• If by “like” you mean loathing it as a complete waste of time learning esoteric bodies of law (or former law) that obviously would have negligible impact in the real world, then yes, I liked it. Most of these classes could have been reduced to a few outlines for swift review instead of forcing students to pay for tediously long classes.
  • After 30 years in the real legal field as a case handler and paralegal - and studying for the bar which I take in four days - I did not like law school. Law school should have taught in direct correlation to bar preparation and exam taking. Let electives expand on the law if that’s an area a person would like to pursue more. I made great friends (students, faculty and staff) and enjoyed my clinic work, but wished I was more prepared to study for and take the bar exam. Actually with a direct approach in law school, I would be reviewing, not studying, for the bar exam.
  • I was disappointed at the academic challenge and the body of useless law you learned. You took a class for a semester and then had a closed book exam to see if you passed the course, something I would consider malpractice.
  • I have practiced law since 1988 and can honestly say law school taught me almost nothing about how to practice law except for some civil procedure stuff from Duke Crowley, International Shoe, very sad. I hope it has gotten better but when mentoring young attorneys, obviously not.
  • I despised law school. Aside from a few classes (largely those taught by adjuncts who knew about the actual practice of law) every class was an exercise in philosophical hang gliding.
  • I hated every second of it, but I was working in a law firm throughout law school and I loved working in the law. Some say it has changed, but 30 plus years ago law school had little if any resemblance to the practice of law. To this day I discourage my children from ever attending law school unless they have masochistic tendencies.
  • I absolutely hated law school. I hated the egoism, the personality changes I saw in people the first year, and the general snobbishness that law school cultivated. Yes, it’s a professional school, but that doesn’t make its professors or students a more elevated type of being than others. In fact, I hated law school so much I quit.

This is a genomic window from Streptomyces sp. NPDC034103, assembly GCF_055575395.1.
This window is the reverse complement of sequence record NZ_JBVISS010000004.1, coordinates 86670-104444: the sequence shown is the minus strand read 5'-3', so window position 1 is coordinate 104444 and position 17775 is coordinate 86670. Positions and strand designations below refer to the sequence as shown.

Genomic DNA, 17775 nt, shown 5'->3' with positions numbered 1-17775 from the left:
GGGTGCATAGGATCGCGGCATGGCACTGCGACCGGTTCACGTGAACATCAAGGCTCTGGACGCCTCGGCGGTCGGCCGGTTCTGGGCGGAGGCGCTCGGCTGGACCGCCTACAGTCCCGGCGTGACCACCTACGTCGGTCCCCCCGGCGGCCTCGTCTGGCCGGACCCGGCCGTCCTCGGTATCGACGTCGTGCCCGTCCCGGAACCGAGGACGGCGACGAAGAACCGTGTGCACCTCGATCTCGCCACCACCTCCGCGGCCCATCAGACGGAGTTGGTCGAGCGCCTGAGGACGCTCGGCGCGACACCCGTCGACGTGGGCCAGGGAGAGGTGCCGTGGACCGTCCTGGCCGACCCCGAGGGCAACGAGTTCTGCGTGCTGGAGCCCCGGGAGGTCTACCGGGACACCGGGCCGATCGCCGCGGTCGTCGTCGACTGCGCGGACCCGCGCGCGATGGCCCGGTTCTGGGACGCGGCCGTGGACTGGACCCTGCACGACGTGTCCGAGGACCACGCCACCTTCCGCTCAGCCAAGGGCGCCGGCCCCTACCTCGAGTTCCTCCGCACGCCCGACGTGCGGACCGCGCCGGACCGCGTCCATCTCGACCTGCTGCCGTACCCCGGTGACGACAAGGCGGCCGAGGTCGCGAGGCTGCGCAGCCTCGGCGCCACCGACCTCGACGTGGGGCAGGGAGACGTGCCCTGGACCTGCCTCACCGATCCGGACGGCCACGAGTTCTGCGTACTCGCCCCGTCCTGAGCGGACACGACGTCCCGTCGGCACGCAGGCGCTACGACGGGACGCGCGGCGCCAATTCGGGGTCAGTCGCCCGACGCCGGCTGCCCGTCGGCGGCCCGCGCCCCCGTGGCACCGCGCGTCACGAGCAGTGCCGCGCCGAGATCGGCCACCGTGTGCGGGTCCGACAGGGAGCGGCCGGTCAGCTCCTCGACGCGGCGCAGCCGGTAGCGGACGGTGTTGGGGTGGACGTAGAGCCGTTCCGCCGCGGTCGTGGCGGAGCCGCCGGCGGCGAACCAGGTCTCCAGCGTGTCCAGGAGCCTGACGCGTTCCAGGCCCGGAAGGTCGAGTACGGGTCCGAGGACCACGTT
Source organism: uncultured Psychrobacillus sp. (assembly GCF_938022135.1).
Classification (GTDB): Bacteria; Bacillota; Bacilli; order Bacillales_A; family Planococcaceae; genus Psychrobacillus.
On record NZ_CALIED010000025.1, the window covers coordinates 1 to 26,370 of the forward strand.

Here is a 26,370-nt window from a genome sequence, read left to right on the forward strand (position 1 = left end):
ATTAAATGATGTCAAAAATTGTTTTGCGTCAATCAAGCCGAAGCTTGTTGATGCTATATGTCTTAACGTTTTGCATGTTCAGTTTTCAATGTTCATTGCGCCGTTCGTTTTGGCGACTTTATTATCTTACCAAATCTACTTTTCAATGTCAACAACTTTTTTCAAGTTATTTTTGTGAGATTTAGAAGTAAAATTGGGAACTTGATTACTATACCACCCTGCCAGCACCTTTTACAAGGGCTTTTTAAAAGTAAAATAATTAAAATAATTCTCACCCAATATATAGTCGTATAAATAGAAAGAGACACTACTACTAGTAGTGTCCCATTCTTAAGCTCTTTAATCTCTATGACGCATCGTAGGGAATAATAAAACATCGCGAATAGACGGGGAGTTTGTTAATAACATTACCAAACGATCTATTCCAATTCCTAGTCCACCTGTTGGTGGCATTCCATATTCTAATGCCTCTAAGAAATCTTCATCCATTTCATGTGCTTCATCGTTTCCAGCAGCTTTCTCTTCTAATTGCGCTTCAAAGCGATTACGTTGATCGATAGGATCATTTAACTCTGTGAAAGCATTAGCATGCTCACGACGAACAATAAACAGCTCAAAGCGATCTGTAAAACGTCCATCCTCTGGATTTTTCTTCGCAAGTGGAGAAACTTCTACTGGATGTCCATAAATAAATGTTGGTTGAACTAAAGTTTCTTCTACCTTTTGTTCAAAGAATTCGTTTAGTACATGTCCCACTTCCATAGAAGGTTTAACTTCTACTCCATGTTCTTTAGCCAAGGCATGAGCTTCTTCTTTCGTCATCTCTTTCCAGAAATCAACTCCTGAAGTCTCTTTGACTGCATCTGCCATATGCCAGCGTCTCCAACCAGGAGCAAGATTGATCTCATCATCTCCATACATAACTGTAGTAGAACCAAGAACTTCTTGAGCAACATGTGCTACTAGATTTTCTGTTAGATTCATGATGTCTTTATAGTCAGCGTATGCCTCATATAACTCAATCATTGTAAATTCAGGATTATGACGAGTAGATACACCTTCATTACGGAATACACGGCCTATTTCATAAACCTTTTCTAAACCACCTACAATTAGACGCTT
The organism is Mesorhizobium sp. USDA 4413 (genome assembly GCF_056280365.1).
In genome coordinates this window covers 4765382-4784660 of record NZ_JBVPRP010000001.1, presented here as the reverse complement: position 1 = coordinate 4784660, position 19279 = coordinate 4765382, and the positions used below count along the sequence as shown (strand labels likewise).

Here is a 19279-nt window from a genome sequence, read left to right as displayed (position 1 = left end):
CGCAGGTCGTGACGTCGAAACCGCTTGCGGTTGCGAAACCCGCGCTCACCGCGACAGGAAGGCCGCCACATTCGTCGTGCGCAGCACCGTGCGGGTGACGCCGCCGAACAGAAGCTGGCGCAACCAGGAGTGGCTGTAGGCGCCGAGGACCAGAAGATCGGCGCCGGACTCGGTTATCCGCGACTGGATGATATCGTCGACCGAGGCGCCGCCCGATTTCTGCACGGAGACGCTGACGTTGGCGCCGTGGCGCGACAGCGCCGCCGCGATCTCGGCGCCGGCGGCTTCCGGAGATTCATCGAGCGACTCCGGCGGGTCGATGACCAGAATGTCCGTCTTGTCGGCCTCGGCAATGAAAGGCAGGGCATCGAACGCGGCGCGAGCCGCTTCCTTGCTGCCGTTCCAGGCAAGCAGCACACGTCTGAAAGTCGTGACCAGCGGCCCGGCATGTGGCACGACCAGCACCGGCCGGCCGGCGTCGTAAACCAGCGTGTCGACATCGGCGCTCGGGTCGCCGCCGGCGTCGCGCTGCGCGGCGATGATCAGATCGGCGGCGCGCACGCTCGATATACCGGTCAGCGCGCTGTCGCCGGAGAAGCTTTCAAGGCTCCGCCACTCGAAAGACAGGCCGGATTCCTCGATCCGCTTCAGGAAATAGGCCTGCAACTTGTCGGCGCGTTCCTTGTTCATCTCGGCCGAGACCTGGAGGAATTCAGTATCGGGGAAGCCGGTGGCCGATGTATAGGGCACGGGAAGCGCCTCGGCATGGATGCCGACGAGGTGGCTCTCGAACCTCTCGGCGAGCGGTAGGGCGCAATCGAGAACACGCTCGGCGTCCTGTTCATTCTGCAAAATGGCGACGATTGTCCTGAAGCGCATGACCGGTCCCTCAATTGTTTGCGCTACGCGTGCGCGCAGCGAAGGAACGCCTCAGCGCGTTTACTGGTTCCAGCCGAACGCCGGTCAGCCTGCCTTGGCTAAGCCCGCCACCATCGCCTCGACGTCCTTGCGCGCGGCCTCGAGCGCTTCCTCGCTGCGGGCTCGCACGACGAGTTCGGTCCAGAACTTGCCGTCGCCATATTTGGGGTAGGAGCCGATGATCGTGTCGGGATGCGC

• I was married with an infant son, working full-time and commuting 105 miles each way to attend classes. I would not do it again.

Somewhere in Between

  • After 30 years, I still have mixed feelings about law school. For me, it was the necessary route to practicing law, which I had always wanted to do (and still enjoy). But I was self-supporting, working long hours in a demanding, non-legal job in addition to a full-time class load. As a result, I had no time for the other activities, like moot court, student organizations or a social life, that rounded out the experience for other students. On the upside, I had excellent, interesting professors who were generally committed to helping students learn.
  • I have mixed feelings. While I enjoyed reading and learning the law, one of the assistant deans did something mean and hateful to me. I carry the scar of the pain it caused me in my heart. Nevertheless, I am very grateful for my law school and I would do it over again. My [training] is a valuable tool because it teaches me to think critically, flexibly and analytically, and to apply complex reasoning to a set of facts.
  • After working as a paralegal for a year and a half, I decided I wanted the whole enchilada, why do a lawyer’s work without actually being a lawyer? So I went back, and I'm glad I did.
  • Contrary to my feelings about law school, I loved my bar review course. I learned more in those six weeks than I did in the entirety of law school.
  • Was it all roses and fun? Heck no. Is life all fun? Heck no.
  • Until 2008 I recommended law school to anyone who asked. Now I am more circumspect in my support, but I tell them I wouldn’t change a thing.
  • I attended law school at Vanderbilt from 1963-1966. It was the hardest three years of my life. We went to school six days a week. We stood up to recite. We had number grades and 85 was A. I wouldn’t take anything for my Vanderbilt degree, but it was not pleasant.
  • As a 20-something in a large metropolitan city (Chicago) with its vitality and nightlife, I barely recall law school.

Source: ABA Journal


About the Author

Jay Reeves

Jay Reeves practiced law in North Carolina and South Carolina. He was Legal Editor at Lawyers Weekly and Risk Manager at Lawyers Mutual. He is the author of The Most Powerful Attorney in the World, a collection of short stories from a law life well-lived, which as the seasons pass becomes less about law and liability and more about loss, love, longing, laughter and life's lasting luminescence.

Read More by Jay >